Catholic Identity and Strong Dissent—How Compatible?
Written by Professor Tony Coady
University of Melbourne
In a previous Uehiro blog I offered a number of fairly radical criticisms of church disciplinary practices, and of several prevailing “official” teachings of the Church, such as on artificial contraception, abortion and much else in the area of sexual and reproductive ethics. Subsequently, several people put the question to me: “Given your critical views of so much official church teaching, how can you still call yourself a Catholic?”
Those who raise this sort of question for “liberal Catholics” seem to me captive to a certain view of adherence to the Catholic Church that I will call The Picture. Their capture is understandable because The Picture had been assiduously cultivated by the church’s leadership for generations upon generations, so it is not surprising that outsiders and many insiders and ex-insiders take for granted its accuracy as a measure of Catholic identity. But recent turmoil in the Catholic Church has damaged The Picture severely as definitive of Catholic identity.
The Picture portrayed a proud monolith, firmly grounded in an array of crucial doctrines, disciplines and ageless, immutable moral teachings that united all Catholics in a posture of certainty against heresy and the numerous errors of any given age. It not only served to fortify adherents, but it attracted outsiders seeking certainty amidst what they saw as the gloom and confusion of modernity and its often strident, anti-religious outlook.
The first serious disfiguring of The Picture was made at Vatican Council II which overturned in its wake such proud pillars as the Latin Mass, the Index of Prohibited Books, most mandated abstinence and fasting routines, such as no meat on Fridays, the almost total subservience of the laity to clerical authority in matters religious and sometimes secular, disdain for the non-Catholic world, denial of freedom of conscience, as well as much else previously bound up with Catholic identification. The central doctrine of “no salvation outside the Church” was abandoned, or decisively diluted (depending on its interpretation), and conservatives rightly felt that much they held dear had mysteriously disappeared and much more was endangered.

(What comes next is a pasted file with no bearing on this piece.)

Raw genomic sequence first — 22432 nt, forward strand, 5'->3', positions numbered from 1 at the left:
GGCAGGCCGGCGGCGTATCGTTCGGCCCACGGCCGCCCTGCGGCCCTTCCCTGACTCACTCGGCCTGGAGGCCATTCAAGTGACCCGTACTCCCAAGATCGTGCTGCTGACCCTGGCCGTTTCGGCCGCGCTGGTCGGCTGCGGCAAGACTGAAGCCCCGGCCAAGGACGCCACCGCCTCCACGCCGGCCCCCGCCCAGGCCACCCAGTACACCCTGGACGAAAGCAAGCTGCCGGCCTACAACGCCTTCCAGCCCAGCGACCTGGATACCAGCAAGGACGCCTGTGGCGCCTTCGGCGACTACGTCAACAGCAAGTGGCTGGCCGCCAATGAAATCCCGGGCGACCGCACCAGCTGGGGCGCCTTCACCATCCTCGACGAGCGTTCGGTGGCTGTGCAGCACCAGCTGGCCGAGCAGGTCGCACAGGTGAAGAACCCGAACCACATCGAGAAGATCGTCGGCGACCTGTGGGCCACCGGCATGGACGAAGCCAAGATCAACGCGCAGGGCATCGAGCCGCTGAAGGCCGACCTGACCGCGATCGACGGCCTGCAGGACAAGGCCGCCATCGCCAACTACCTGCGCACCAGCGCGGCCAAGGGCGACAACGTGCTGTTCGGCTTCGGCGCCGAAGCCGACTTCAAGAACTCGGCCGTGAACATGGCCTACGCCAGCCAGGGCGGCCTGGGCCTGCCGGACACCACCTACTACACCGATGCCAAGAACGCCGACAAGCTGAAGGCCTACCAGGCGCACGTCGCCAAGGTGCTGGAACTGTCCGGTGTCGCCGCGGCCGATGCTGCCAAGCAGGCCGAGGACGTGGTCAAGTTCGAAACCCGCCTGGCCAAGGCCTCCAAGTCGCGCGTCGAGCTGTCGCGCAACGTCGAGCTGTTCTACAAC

Their fightback began with the agonised decision of Paul VI in his 1968 encyclical Humanae Vitae to ignore the reform recommendations of the majority report of the special commission set up by John XXIII and later enlarged by Paul VI and to reaffirm the teaching against artificial contraception (originally formally propounded by Pius XI in the 1930 encyclical Casti Connubii). But ironically this too contributed to the rapid deterioration of The Picture since the reaction it created in the laity (and many clergy) involved widespread rejection or ignoring of the ban and a consequent decline in effective Episcopal authority and control.
All this meant that the church has been divided into strongly opposed camps of “conservatives” and “liberals” though this division rather crudely conflates more subtle distinctions between members of the two groups. It might be better to speak of five groups: reactionaries, conservatives, moderates, liberals and radicals, with many intersections between these groupings. So, amongst educated Catholics, and the ordinary faithful in the industrially advanced world, only a small group takes the ban on artificial contraception seriously. This small group also clings to much else that the other groups question, modify, or reject, and they hold fast to The Picture in spite of the evidence that it no longer represent reality.